Fans across the globe have been celebrating 60 years of Doctor Who – the world’s longest-running science fiction series. It may at times seem silly and childish, but people’s ideas of how the world works, could work and should work are informed and shaped by popular culture – and Doctor Who still influences this.
As children, all three of us cowered behind the sofa as monsters and mad scientists were foiled by the Doctor. We grew up to be a historian, an expert in science policy and a researcher in sustainability who have come to together, as fans of the show, to research what it tells us about popular ideas of climate and energy justice. These issues are now critical in the real world, to find ways to combat climate disaster fairly.
Looking in detail at five episodes across the show’s 60 years, we found that it doesn’t really advocate for climate or energy justice. Instead, the writers offer the Doctor – and those he inspires to fight oppression – a metaphorical big red button that says: “Press here to reset your society.”
The series continually fails to back ideas that are at the core of energy justice critique: that people should be able to advance their own interests through political power and legal process.
Rather, once the Doctor arrives, anyone who is oppressed can just sit back and relax, waiting for the Doctor to fix everything.
Doctor Who and the environment
The five episodes we looked at include stories about “savages” on an unnamed planet fighting for fair access to resources, tax inspectors on Pluto, mad scientists drilling the Earth’s core, miners’ strikes on an alien planet, and attempts to halt the industrial revolution in the 19th century.
In these stories, like many others, the Doctor arrives, encounters injustice, then almost magically overcomes evil and resets society.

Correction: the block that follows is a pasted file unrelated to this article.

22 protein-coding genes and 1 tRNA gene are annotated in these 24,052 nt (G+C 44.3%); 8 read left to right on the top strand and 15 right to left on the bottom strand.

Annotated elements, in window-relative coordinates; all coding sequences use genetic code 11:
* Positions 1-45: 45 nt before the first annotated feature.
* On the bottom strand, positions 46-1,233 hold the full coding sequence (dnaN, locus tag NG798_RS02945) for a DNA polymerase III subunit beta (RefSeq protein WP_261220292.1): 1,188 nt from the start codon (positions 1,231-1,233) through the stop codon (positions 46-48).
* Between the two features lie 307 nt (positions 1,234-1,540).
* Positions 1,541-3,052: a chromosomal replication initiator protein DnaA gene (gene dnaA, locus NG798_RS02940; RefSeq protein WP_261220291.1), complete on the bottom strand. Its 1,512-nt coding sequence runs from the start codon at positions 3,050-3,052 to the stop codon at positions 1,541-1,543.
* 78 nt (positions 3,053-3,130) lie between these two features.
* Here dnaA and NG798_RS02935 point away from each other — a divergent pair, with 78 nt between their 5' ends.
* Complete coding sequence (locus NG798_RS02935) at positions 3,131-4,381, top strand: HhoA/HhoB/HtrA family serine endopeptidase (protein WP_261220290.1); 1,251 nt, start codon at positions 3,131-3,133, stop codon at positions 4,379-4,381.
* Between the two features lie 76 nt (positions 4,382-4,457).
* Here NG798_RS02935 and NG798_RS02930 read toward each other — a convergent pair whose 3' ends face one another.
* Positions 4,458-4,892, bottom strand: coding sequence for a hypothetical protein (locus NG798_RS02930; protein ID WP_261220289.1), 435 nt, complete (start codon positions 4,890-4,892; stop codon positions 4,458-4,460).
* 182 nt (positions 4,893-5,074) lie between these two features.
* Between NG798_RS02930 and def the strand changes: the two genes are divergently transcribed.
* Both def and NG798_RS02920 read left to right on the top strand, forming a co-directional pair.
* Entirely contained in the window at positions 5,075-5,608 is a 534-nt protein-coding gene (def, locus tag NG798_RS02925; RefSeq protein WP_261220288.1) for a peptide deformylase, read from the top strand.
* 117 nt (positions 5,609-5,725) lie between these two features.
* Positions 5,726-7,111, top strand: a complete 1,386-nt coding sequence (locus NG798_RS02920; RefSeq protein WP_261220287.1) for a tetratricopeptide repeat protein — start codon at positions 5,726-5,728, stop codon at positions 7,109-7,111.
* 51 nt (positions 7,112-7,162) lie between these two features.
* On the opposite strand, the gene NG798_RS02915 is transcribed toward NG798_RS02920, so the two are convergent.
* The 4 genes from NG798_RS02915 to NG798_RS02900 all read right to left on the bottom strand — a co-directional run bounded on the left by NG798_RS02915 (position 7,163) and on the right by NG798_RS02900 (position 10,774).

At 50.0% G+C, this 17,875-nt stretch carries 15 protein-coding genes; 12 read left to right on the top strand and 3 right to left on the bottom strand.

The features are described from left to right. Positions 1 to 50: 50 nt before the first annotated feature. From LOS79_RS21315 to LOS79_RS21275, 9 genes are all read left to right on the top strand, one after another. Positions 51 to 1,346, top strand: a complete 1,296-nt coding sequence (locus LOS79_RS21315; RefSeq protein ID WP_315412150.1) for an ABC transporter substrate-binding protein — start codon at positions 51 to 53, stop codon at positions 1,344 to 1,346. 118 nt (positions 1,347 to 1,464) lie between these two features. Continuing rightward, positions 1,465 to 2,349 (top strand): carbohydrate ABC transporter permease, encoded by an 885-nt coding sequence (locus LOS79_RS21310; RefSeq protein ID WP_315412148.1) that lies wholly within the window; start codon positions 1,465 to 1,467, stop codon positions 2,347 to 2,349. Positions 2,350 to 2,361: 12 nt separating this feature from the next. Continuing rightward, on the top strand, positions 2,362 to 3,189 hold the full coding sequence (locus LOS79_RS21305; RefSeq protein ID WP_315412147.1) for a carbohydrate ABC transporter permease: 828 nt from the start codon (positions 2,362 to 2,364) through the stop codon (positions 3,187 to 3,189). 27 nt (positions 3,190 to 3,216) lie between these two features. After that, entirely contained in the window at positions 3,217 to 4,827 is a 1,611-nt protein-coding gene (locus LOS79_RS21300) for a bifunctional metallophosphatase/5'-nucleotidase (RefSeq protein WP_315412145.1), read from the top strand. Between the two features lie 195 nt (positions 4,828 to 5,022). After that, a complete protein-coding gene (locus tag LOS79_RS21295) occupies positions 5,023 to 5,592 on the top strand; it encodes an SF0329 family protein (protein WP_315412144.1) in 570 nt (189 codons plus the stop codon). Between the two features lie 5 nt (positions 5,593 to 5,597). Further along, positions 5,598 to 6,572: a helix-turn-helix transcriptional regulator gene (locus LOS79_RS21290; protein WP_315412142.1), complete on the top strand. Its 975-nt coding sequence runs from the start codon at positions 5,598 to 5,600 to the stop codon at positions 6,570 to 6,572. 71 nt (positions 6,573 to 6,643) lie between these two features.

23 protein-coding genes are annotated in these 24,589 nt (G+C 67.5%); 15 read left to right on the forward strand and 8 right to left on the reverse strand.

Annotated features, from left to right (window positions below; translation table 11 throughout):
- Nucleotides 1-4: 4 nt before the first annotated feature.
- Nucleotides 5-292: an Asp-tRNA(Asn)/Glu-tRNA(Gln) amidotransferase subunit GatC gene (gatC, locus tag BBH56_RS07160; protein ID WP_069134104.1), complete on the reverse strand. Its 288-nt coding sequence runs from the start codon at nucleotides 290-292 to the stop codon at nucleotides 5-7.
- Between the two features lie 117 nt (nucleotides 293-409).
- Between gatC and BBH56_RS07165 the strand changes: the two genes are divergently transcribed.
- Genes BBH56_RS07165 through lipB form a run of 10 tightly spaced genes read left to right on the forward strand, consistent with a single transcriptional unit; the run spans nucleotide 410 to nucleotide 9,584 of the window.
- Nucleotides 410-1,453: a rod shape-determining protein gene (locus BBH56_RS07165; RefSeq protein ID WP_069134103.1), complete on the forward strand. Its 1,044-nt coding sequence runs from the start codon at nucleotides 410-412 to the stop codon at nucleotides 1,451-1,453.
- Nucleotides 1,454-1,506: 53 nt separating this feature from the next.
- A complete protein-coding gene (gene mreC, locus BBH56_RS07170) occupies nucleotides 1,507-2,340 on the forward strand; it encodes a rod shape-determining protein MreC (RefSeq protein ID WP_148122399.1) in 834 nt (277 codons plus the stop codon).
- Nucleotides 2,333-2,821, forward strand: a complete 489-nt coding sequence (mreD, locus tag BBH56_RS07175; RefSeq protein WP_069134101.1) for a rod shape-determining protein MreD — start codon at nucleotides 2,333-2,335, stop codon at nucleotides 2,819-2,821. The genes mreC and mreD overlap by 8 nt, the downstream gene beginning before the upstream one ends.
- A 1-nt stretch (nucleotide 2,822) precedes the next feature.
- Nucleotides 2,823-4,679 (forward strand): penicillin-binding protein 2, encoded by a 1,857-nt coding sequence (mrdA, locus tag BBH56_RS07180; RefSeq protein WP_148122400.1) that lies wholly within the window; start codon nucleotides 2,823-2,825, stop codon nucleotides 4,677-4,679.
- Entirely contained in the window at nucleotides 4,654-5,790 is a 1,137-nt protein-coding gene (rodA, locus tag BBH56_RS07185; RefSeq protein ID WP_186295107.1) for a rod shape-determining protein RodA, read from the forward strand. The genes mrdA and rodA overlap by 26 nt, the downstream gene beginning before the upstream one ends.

What’s missing is the involvement of the oppressed people. Whether they are “savages”, oppressed miners, workers in outer-space worlds or 19th-century labourers, the Doctor solves all their problems for them with a quip and a wave of the sonic screwdriver. He fights oppression but only on behalf of, or in a superficial way with, the oppressed.
In the 1966 episode The Savages, for example, an unjust society is toppled in a matter of minutes. In The Monster of Peladon (1974), exploited miners are easily reconciled to their overlords and masters because the queen, guided by the Doctor, asks everyone to get along. And in The Mark of the Rani (1985), the workers’ fear that new technology will take away their jobs is explained away as just an alien plot.
Sympathy for exploited people is expressed in a way that does not treat them as equals. The Doctor fights their battles for them, while they are depicted as needing fair access to resources but unwilling or unable to lift a finger to get them. This is hardly an empowering or inspiring narrative.
What can we learn from science fiction?
As our planet warms, more than ever we need to find ways to overcome persistent and systemic climate injustice. That includes understanding there are no saviours who will do it all for us – we have to tackle these things ourselves. Thinking about the messages that popular culture sends is one way to understand action or inaction on climate change.
Sixty years of Doctor Who is a special anniversary. Over the decades, the programme has presented incredible adventures and thought-provoking ideas.
If the current showrunner, Russell T Davies, were to remake Monster of Peladon, we would hope to see the miners, with help from the Doctor, saving themselves. No reset buttons, just the hard grind of organising, resisting and winning social and environmental justice.
As we watch and celebrate Doctor Who at 60, it can help us understand the reality that there will never be an external saviour arriving in a Tardis. As climate justice gets ever more important, we can learn from Doctor Who that it’s time we started to fight our own battles.
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